Staying on that wavelength, looking back at my first post I read something (well, one thing) which I found interesting:
So, time to concentrate on the other main focus of my musical career... I've been doing extreme metal for 5 years now, and playing electric guitar for 7, so it's fairly in my comfort zone... Now it's time to get serious and take that step again for something very different... now is the time to get really very serious and learn by doing, trying to put out some pro work and not being afraid to learn from the mistakes made along the way.
All I can say is this; not much has changed. I've been doing metal for 7 years now, and music for 10. What I've discovered is that these two things aren't mutually exclusive. I still make mistakes and I am still learning.There was no beginning and this won't be the end of that. It's all relevant and it will remain so until I stop making mistakes.
Truth be told, I don't remember a huge amount of my first year. Not through drinking copious amounts of fermented beverages (not particularly, anyway). The problem is nothing much really happened, and that is my biggest regret. If I could do it over I would definitely slap myself in the pretense and yell 'make the most of this time!'. Not that it would help, but I could cynically say I tried.
It isn't that I'm really unhappy with my college / university experience. It's that 20ish years of being in the education system are coming to an end, and this really is it. The end of an era - my era in my self absorbed world.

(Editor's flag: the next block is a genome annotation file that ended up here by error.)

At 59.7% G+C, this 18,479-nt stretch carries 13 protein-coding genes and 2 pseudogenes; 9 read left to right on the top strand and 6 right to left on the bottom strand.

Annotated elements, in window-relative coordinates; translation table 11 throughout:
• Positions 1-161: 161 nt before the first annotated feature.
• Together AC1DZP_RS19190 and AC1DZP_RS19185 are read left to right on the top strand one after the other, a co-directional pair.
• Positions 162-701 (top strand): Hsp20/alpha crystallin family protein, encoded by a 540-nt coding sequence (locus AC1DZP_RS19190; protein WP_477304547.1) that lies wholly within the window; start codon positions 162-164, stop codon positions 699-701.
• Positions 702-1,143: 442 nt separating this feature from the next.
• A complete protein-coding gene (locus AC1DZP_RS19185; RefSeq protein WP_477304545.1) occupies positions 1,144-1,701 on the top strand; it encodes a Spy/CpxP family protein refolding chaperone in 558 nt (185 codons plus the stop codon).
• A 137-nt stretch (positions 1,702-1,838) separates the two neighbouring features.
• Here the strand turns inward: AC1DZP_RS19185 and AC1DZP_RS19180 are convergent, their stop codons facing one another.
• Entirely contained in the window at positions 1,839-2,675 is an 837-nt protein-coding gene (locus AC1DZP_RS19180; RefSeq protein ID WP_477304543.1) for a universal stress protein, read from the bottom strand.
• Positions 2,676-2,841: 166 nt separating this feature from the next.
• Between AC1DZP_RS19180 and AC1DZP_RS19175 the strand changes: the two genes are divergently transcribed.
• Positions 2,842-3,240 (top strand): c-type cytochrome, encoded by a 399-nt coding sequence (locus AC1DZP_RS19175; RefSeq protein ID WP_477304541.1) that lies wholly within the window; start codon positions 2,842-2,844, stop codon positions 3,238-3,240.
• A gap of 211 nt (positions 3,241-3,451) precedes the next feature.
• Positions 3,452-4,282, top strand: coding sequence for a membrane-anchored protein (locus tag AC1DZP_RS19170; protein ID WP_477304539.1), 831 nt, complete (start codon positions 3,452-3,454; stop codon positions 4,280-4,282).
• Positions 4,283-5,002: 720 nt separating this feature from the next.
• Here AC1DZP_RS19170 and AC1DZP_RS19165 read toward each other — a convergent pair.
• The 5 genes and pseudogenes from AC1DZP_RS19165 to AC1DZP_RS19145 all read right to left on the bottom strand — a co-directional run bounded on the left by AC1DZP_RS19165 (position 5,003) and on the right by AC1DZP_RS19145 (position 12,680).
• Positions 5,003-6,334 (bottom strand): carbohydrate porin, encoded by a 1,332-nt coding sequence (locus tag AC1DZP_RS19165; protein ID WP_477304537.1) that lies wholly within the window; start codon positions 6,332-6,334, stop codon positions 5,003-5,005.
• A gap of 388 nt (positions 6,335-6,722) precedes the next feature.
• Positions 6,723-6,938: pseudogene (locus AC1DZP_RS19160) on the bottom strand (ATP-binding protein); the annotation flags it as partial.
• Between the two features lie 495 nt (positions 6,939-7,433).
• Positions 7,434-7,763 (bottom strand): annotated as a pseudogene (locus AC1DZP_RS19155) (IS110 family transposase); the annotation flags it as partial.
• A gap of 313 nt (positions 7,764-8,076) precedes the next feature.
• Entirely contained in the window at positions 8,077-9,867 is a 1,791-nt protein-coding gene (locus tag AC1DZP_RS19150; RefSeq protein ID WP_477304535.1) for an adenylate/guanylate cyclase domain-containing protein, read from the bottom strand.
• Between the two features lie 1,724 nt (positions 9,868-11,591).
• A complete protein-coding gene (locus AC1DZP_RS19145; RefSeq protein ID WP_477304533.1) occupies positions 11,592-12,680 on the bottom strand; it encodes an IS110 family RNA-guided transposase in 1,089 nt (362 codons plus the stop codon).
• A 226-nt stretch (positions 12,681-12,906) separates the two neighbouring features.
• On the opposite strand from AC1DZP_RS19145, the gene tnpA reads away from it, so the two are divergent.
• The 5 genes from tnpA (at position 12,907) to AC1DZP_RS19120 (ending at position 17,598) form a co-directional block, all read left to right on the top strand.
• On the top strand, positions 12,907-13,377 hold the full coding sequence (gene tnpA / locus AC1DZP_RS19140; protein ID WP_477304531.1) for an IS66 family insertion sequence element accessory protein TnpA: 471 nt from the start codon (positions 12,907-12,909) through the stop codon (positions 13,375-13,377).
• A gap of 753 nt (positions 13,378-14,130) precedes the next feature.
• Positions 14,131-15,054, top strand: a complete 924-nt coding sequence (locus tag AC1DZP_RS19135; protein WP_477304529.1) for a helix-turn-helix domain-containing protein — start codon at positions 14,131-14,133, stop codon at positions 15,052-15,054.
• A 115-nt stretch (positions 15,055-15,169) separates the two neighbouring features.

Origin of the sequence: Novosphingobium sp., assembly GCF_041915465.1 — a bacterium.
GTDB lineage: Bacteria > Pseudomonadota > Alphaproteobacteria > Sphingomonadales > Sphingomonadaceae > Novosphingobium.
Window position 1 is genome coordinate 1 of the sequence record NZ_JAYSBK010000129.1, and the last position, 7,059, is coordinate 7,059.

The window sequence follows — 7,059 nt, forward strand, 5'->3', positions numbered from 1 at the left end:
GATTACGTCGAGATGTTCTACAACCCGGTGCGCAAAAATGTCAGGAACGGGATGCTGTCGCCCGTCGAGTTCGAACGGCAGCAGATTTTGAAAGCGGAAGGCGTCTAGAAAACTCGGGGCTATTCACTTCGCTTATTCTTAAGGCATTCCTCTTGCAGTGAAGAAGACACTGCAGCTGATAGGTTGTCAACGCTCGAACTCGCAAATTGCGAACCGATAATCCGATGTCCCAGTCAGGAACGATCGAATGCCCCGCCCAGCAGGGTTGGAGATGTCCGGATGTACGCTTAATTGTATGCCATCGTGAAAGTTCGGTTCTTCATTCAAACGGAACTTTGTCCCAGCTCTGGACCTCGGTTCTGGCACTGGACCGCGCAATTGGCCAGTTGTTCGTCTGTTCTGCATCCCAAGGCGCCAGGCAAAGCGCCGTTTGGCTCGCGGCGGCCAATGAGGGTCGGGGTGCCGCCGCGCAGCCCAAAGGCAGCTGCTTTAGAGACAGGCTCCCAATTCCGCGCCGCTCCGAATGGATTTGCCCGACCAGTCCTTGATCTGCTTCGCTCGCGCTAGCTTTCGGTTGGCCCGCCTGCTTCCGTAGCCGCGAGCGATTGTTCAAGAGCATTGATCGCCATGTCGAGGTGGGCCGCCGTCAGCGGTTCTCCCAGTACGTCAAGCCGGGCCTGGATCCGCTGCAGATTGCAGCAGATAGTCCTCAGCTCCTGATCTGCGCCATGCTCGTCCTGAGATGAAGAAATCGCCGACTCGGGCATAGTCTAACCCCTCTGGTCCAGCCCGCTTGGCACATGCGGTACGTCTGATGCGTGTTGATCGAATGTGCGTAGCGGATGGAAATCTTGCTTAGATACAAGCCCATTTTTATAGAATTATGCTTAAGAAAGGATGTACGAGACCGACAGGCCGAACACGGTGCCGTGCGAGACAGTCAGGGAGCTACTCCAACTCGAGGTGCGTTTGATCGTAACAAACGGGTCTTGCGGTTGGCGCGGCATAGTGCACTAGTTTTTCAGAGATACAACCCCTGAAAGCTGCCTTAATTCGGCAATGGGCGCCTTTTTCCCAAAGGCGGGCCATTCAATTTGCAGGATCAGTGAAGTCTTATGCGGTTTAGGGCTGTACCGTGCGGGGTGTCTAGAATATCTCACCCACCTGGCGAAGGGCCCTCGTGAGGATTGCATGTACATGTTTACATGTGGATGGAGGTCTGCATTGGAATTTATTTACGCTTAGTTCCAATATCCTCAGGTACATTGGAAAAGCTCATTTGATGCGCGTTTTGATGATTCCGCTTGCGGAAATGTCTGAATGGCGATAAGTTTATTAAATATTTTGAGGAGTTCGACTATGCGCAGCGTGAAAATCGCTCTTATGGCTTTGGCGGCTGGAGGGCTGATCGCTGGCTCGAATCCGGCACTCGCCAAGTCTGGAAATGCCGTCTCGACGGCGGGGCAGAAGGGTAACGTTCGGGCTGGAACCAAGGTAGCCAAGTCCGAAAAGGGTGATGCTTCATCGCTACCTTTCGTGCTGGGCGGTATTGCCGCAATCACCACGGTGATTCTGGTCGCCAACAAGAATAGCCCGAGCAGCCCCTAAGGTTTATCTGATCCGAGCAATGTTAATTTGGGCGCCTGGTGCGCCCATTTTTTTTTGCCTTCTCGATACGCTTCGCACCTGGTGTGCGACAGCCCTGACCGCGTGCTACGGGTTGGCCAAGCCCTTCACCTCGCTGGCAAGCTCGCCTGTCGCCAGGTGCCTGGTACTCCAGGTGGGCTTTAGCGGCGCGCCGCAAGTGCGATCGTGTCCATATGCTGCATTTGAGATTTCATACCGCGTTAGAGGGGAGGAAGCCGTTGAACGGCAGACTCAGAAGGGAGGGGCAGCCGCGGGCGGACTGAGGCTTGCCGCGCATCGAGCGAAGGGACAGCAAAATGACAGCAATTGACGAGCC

Ravensbourne has been a mixed bag. Based on my time there, do I recommend it as a university experience? No. If you're looking to spend these years you won't get back eventfully with easy going and cheaply flowing social events, with a traditional infrastructure of lectures, surrounded by thousands of your peers in one big sleep over for several years, go somewhere else. That isn't a self important assumption or dismissal - it's a question of what is important to you and how you want to spend £25k. Personally, I'm of the opinion that if you're not too egotistical to enjoy it and you've got the opportunity to do that, you should take it. There are thousands of better places to spend these years of your life, both socially and academically. Outstanding universities are called that because they are that, and so will your experience be for 3 or 4 years of your life - it's definitely a good way. I can't call Ravensbourne 'outstanding' in that sense.
However, my time there has definitely been different to other university experiences, and in fact I think Ravensbourne is pretty unique. My course completely changed my life for sure. Just by being in an up to date environment with reasonably high expectations, I quickly absorbed a headstrong and confident attitude. This is what I want to do. That is why I am here. Get real about this and invest in yourself and your career. The question of how to practically apply the theory and skills I was learning really kicked me up the arse in a way that high school never did and I don't think really does for anyone.